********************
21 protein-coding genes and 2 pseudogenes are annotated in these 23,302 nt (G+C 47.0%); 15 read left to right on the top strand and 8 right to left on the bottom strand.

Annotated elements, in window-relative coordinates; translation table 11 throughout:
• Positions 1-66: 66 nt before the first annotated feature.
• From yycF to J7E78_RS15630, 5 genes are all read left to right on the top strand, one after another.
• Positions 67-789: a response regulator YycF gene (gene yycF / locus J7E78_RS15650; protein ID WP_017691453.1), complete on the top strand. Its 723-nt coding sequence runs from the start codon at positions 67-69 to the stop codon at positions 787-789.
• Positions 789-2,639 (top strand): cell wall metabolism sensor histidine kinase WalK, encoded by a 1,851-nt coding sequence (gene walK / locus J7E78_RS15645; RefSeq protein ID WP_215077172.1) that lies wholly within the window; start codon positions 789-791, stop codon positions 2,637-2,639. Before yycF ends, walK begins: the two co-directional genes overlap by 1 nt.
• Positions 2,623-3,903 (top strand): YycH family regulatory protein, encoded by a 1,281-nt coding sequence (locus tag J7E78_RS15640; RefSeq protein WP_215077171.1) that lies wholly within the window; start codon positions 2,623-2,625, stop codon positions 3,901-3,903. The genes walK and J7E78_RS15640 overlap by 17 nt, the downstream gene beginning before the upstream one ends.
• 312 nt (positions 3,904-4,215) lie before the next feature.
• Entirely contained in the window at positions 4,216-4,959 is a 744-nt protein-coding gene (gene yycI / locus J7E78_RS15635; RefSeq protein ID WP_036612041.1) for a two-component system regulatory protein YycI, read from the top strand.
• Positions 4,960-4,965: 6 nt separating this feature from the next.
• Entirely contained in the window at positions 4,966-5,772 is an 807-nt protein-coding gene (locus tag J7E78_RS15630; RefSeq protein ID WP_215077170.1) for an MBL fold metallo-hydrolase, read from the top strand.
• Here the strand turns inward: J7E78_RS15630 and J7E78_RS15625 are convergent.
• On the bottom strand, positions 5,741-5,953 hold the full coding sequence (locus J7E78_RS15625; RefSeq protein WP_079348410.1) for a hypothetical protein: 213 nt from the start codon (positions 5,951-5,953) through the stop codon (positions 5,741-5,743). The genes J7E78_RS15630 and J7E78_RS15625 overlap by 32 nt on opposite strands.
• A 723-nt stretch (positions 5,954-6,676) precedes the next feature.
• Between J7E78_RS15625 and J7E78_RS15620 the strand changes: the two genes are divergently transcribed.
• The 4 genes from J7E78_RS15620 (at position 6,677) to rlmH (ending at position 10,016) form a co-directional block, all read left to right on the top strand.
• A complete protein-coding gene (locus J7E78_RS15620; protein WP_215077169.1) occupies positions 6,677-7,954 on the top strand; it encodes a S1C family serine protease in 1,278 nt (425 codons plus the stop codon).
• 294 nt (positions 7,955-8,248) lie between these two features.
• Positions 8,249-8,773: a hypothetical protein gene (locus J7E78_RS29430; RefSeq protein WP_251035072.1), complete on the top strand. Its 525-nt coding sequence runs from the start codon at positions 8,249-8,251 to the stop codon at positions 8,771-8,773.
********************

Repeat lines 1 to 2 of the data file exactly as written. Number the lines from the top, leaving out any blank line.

21 protein-coding genes and 2 pseudogenes are annotated in these 23,302 nt (G+C 47.0%); 15 read left to right on the top strand and 8 right to left on the bottom strand.

Annotated elements, in window-relative coordinates; translation table 11 throughout: